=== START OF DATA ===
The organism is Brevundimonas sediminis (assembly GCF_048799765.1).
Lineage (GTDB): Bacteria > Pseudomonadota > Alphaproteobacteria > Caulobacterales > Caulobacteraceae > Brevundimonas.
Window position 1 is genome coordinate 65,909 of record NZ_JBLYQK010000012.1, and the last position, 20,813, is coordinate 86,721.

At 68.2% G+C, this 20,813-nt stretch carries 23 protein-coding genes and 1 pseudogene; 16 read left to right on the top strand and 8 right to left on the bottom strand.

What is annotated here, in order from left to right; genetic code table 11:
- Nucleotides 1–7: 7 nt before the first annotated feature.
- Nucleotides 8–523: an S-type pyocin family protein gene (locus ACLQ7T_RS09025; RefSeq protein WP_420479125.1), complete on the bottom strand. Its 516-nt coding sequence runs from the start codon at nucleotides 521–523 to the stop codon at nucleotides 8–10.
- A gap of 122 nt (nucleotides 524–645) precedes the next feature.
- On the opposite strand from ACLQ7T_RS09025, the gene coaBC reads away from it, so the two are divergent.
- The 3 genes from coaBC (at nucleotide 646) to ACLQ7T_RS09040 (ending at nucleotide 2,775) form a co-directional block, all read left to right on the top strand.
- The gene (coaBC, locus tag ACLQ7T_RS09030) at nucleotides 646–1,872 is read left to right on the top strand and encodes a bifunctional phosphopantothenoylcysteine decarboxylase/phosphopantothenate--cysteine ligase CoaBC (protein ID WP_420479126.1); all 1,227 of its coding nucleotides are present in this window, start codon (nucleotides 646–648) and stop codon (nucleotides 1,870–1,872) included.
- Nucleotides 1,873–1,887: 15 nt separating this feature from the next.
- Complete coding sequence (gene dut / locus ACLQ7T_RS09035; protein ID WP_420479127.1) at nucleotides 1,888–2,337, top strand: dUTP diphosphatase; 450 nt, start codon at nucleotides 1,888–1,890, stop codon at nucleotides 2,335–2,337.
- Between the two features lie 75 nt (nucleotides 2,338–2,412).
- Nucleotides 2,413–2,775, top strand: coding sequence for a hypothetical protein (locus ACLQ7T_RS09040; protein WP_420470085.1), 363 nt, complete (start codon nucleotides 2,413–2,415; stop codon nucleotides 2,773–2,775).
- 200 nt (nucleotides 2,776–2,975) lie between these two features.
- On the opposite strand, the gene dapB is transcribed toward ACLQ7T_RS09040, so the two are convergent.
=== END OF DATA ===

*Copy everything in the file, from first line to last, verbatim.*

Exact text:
The organism is Brevundimonas sediminis (assembly GCF_048799765.1).
Lineage (GTDB): Bacteria > Pseudomonadota > Alphaproteobacteria > Caulobacterales > Caulobacteraceae > Brevundimonas.
Window position 1 is genome coordinate 65,909 of record NZ_JBLYQK010000012.1, and the last position, 20,813, is coordinate 86,721.

At 68.2% G+C, this 20,813-nt stretch carries 23 protein-coding genes and 1 pseudogene; 16 read left to right on the top strand and 8 right to left on the bottom strand.

What is annotated here, in order from left to right; genetic code table 11:
- Nucleotides 1–7: 7 nt before the first annotated feature.
- Nucleotides 8–523: an S-type pyocin family protein gene (locus ACLQ7T_RS09025; RefSeq protein WP_420479125.1), complete on the bottom strand. Its 516-nt coding sequence runs from the start codon at nucleotides 521–523 to the stop codon at nucleotides 8–10.
- A gap of 122 nt (nucleotides 524–645) precedes the next feature.
- On the opposite strand from ACLQ7T_RS09025, the gene coaBC reads away from it, so the two are divergent.
- The 3 genes from coaBC (at nucleotide 646) to ACLQ7T_RS09040 (ending at nucleotide 2,775) form a co-directional block, all read left to right on the top strand.
- The gene (coaBC, locus tag ACLQ7T_RS09030) at nucleotides 646–1,872 is read left to right on the top strand and encodes a bifunctional phosphopantothenoylcysteine decarboxylase/phosphopantothenate--cysteine ligase CoaBC (protein ID WP_420479126.1); all 1,227 of its coding nucleotides are present in this window, start codon (nucleotides 646–648) and stop codon (nucleotides 1,870–1,872) included.
- Nucleotides 1,873–1,887: 15 nt separating this feature from the next.
- Complete coding sequence (gene dut / locus ACLQ7T_RS09035; protein ID WP_420479127.1) at nucleotides 1,888–2,337, top strand: dUTP diphosphatase; 450 nt, start codon at nucleotides 1,888–1,890, stop codon at nucleotides 2,335–2,337.
- Between the two features lie 75 nt (nucleotides 2,338–2,412).
- Nucleotides 2,413–2,775, top strand: coding sequence for a hypothetical protein (locus ACLQ7T_RS09040; protein WP_420470085.1), 363 nt, complete (start codon nucleotides 2,413–2,415; stop codon nucleotides 2,773–2,775).
- 200 nt (nucleotides 2,776–2,975) lie between these two features.
- On the opposite strand, the gene dapB is transcribed toward ACLQ7T_RS09040, so the two are convergent.